Ms. Price also mentioned that when organizations contemplated succession planning, women were rarely considered. "Now that has changed. Mercy now gives me the opportunity to have an executive coach if I want one. Also, I see succession planning based on who is the best fit, the best person for the job — it's not so much about gender or race anymore," she says.

On a similar note, another observation mentioned during discussions was that of women receiving promotions based on hard work and effort, while men were more likely to receive advancements based upon their skill sets. "For example, if somebody were to advance to a leadership role, for a woman it might be because of her strong efforts or because she was a good RN, opposed to meeting broader skills around finance and budget," says Ms. Naleppa.

Striking a work-life balance
Ms. Price illustrated a day in the life of her juggling act: early mornings in the office, evening board meetings at night. "Then I'll come home and my kids will tell me they have a party at school tomorrow and need cupcakes for it. Or they need help with this science presentation," she says, noting that they wait for her to return home to ask for help with these tasks. "Despite my title and professional accomplishments, I'm still Mom. I'm still looked to as the primary caregiver in my family," says Ms. Price.

Women face some unique conditions that influence their careers — crucial decisions that men may not find as pressing, such as whether or not to have children. Many successful women have achieved work-life balance without a delineated plan, and women contributing to this story said they had not leant much thought to how they juggle it all — it just naturally happened.

Ms. Price says the work-life balance goes beyond her own life, which includes a physician husband and four children. It has become a professional responsibility, as she feels the need to create an atmosphere that fosters satisfaction for employees in regards to work-life balance. Fitness initiatives, workout facilities and a caregivers' fund for employees with sick or deceased family members help Mercy employees feel comfortable and secure, according to Ms. Price.

Some women prefer to establish firm boundaries — or as defined as possible — between work and family. "The way I find balance is through a separation and inclusion strategy," says Dr. Efferen. "By separation, I created fairly hard lines or boundaries. Barring an emergency situation, when I was home, I was home. When I was at work, I was at work. Yet, on the flip side, I also tended to push boundaries a bit."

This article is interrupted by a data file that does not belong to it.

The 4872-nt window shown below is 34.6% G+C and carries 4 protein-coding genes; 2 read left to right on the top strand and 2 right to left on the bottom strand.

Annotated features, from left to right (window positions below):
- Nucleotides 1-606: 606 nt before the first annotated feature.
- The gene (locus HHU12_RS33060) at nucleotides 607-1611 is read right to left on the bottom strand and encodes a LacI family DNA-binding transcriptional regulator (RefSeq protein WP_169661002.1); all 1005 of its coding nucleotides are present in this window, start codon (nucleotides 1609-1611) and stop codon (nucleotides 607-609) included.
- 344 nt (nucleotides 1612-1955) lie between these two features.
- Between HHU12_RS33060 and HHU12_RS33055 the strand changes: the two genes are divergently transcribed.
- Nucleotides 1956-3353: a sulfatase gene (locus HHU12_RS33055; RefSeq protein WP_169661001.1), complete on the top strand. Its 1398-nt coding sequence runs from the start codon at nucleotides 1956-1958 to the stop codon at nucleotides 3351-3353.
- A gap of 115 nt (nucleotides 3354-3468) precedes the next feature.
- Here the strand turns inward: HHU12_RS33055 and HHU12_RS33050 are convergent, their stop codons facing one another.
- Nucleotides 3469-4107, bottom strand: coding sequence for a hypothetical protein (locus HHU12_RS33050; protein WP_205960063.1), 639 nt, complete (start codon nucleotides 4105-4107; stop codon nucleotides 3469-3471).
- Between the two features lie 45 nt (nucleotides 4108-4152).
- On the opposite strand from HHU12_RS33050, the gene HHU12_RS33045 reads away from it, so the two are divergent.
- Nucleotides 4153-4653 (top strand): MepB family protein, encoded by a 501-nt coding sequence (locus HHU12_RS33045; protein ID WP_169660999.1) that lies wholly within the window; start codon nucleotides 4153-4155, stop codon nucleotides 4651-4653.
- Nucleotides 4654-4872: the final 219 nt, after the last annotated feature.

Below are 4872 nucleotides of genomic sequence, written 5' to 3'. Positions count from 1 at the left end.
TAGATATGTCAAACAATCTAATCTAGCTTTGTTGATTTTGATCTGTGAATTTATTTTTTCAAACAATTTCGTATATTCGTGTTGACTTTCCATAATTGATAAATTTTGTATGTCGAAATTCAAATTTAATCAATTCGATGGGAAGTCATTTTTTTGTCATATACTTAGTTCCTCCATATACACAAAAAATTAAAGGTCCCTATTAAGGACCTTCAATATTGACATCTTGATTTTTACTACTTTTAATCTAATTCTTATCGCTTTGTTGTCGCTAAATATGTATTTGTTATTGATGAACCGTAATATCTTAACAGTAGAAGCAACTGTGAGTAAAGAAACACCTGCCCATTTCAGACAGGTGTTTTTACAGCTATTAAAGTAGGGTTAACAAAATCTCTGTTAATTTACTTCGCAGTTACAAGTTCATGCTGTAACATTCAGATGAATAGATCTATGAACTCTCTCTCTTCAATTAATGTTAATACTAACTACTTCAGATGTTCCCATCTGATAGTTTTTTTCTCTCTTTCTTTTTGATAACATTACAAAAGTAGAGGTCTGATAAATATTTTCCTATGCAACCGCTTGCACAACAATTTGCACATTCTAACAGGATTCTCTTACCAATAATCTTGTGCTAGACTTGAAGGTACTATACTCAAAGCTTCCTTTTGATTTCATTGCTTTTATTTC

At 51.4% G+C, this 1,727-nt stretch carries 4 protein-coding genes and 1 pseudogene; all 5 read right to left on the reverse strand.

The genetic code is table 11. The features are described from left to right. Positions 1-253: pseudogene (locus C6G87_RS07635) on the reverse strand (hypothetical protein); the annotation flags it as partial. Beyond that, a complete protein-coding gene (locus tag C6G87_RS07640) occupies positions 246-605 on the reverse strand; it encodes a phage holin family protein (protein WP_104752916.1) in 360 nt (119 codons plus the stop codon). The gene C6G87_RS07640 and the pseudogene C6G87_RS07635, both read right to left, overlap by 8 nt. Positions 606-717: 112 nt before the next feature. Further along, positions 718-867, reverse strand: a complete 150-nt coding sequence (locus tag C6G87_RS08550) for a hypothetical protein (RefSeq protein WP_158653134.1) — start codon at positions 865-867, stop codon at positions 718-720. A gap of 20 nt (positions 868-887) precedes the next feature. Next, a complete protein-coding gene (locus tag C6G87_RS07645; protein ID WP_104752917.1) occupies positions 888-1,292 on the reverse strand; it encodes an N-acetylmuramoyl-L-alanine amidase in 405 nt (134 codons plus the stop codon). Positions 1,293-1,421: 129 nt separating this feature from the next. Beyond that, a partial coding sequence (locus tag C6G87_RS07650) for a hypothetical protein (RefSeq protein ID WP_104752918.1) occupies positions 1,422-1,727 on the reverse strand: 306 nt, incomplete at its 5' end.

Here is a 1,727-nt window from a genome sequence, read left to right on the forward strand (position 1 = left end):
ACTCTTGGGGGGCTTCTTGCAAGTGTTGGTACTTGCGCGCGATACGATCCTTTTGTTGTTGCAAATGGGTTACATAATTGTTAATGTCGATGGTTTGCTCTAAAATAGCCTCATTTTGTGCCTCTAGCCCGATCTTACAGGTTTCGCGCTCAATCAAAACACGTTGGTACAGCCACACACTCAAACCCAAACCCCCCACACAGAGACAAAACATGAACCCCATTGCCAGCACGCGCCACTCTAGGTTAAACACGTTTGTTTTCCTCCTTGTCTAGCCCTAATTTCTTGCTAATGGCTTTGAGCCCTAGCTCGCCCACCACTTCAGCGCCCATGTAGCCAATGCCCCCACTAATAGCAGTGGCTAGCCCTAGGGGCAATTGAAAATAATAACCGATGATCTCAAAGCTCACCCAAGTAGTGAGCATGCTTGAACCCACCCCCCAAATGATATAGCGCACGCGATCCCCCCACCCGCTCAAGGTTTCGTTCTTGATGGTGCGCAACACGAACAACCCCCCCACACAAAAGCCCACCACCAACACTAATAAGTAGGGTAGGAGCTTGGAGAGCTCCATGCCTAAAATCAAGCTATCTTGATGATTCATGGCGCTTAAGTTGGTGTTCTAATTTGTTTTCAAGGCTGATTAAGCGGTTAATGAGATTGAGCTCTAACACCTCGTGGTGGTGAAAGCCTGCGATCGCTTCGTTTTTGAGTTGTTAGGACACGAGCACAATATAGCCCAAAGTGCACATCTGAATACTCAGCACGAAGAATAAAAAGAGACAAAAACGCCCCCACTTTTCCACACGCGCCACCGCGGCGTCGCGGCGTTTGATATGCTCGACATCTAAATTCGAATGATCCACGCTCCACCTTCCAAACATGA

Sometimes, Dr. Efferen couldn't silo her responsibilities as a mother and working professional. When evening dinners with a professional organization conflicted with family time and dinner with her kids, she began bringing her children with her after asking for permission. Subsequently, more parents began bringing their children, as well. "Over the years, I think there's been more of an understanding that we need to consider people's responsibilities outside of their job," she says.

A simple strategy worked best for Ms. Naleppa in achieving work-life balance: saying no. "I had to learn how to step back," she says. She was holding down a vice president position within a community hospital and raising two daughters when she began a master's program in the late 1980s. "I didn't feel I could balance full-time school, full-time senior position, mom and wife," says Ms. Naleppa. "So I stepped out of that position for the time. I had to learn for myself how to prioritize and say no."

Yet, while she has become better at prioritizing, Ms. Naleppa doesn't encourage women to over-organize. "When I think about balance, I don't think about putting things into boxes. I don't ask myself, 'Well, should I do this two hours a day, or this two hours a day?'" Throughout her career, she says her worlds as CEO, mother, wife and various other roles meshed in a way she now finds fulfilling.  

The future for women hospital CEOs
One thing is certainly true: there won't be fewer women CEOs in the future. "When you look at health management programs grad schools, there are more women than men in those programs. With these changes in healthcare, I think women will play a more prominent role in leadership," says Ms. Price. "I think people want more innovative leaders, and women are going to be an important part of the mix in executive teams."

Dr. Efferen says there is still a way to go before we achieve 50/50 representation by men and women in senior leadership positions in hospitals, and a less-siloed approach to healthcare would help this greatly. "Up until now, medicine has been put into silos. Nurses go to nursing school, physicians to medical school, and then we're all thrown together and expected to play as a team," she says. An integrated approach to leadership development might not only help women advance, but the healthcare industry as a whole.

Women just coming out of medical school or healthcare management programs are likely to see more plentiful and richer career opportunities in healthcare as well, particularly in terms of leadership. It will also be interesting to see if the generation that expanded their careers without female mentorship reverses that trend and provides guidance for young women today. "My goddaughter, who is a physician, is very bright and her opportunities today will be much more broad than if she graduated 30 years ago," says Ms. Naleppa. "It's exciting. We have great national examples of female CEOs."  

Related Articles on Women in Healthcare:

How Female Physicians Can Narrow the Compensation Gap
Male Physicians Still Out-Earn Female Physicians in Almost Every Specialty
52 Women Hospital & Healthcare Leaders